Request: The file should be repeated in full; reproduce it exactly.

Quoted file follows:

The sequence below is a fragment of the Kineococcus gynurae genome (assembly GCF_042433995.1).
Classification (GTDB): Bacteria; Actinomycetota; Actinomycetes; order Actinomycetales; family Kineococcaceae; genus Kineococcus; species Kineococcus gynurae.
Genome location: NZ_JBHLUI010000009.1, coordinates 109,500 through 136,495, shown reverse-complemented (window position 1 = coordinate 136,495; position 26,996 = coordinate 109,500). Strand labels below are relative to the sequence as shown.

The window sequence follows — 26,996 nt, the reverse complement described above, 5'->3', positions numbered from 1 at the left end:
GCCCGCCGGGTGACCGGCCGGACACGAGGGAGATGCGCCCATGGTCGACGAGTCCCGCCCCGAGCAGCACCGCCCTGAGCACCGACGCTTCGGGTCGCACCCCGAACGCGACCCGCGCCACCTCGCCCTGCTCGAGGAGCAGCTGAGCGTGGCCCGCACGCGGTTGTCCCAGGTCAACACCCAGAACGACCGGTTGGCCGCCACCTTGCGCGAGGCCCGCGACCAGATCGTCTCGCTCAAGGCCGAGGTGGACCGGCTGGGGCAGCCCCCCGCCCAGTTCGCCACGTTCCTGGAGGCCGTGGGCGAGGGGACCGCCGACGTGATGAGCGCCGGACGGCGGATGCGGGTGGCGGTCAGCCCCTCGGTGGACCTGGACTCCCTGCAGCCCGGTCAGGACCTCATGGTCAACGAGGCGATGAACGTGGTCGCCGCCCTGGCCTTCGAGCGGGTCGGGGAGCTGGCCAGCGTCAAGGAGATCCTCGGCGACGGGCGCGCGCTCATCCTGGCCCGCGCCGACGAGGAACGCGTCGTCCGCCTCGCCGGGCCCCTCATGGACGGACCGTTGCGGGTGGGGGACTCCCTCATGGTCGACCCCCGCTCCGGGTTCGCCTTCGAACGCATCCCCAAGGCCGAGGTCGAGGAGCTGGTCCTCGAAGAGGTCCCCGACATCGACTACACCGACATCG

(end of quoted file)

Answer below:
The sequence below is a fragment of the Kineococcus gynurae genome (assembly GCF_042433995.1).
Classification (GTDB): Bacteria; Actinomycetota; Actinomycetes; order Actinomycetales; family Kineococcaceae; genus Kineococcus; species Kineococcus gynurae.
Genome location: NZ_JBHLUI010000009.1, coordinates 109,500 through 136,495, shown reverse-complemented (window position 1 = coordinate 136,495; position 26,996 = coordinate 109,500). Strand labels below are relative to the sequence as shown.

The window sequence follows — 26,996 nt, the reverse complement described above, 5'->3', positions numbered from 1 at the left end:
GCCCGCCGGGTGACCGGCCGGACACGAGGGAGATGCGCCCATGGTCGACGAGTCCCGCCCCGAGCAGCACCGCCCTGAGCACCGACGCTTCGGGTCGCACCCCGAACGCGACCCGCGCCACCTCGCCCTGCTCGAGGAGCAGCTGAGCGTGGCCCGCACGCGGTTGTCCCAGGTCAACACCCAGAACGACCGGTTGGCCGCCACCTTGCGCGAGGCCCGCGACCAGATCGTCTCGCTCAAGGCCGAGGTGGACCGGCTGGGGCAGCCCCCCGCCCAGTTCGCCACGTTCCTGGAGGCCGTGGGCGAGGGGACCGCCGACGTGATGAGCGCCGGACGGCGGATGCGGGTGGCGGTCAGCCCCTCGGTGGACCTGGACTCCCTGCAGCCCGGTCAGGACCTCATGGTCAACGAGGCGATGAACGTGGTCGCCGCCCTGGCCTTCGAGCGGGTCGGGGAGCTGGCCAGCGTCAAGGAGATCCTCGGCGACGGGCGCGCGCTCATCCTGGCCCGCGCCGACGAGGAACGCGTCGTCCGCCTCGCCGGGCCCCTCATGGACGGACCGTTGCGGGTGGGGGACTCCCTCATGGTCGACCCCCGCTCCGGGTTCGCCTTCGAACGCATCCCCAAGGCCGAGGTCGAGGAGCTGGTCCTCGAAGAGGTCCCCGACATCGACTACACCGACATCG